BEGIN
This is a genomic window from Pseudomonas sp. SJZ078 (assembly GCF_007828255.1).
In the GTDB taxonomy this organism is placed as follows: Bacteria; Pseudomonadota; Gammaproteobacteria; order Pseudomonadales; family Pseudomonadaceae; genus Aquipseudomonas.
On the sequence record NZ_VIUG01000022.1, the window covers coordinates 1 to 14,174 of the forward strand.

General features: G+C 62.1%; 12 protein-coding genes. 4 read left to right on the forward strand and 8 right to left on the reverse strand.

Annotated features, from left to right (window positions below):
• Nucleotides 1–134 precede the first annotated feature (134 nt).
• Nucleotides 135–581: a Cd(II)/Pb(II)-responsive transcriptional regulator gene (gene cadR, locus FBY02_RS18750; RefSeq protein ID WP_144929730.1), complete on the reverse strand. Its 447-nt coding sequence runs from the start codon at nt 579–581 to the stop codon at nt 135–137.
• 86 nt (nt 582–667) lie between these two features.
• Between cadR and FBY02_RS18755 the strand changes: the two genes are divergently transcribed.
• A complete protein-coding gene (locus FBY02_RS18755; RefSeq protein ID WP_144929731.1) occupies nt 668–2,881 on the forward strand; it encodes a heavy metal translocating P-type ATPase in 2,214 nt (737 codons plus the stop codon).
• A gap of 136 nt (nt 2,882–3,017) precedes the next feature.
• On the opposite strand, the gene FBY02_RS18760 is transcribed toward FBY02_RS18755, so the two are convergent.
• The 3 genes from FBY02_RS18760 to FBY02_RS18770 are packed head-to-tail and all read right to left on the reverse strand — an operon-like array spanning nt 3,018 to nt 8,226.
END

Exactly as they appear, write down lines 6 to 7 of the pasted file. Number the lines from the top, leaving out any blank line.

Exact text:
• Nucleotides 1–134 precede the first annotated feature (134 nt).
• Nucleotides 135–581: a Cd(II)/Pb(II)-responsive transcriptional regulator gene (gene cadR, locus FBY02_RS18750; RefSeq protein ID WP_144929730.1), complete on the reverse strand. Its 447-nt coding sequence runs from the start codon at nt 579–581 to the stop codon at nt 135–137.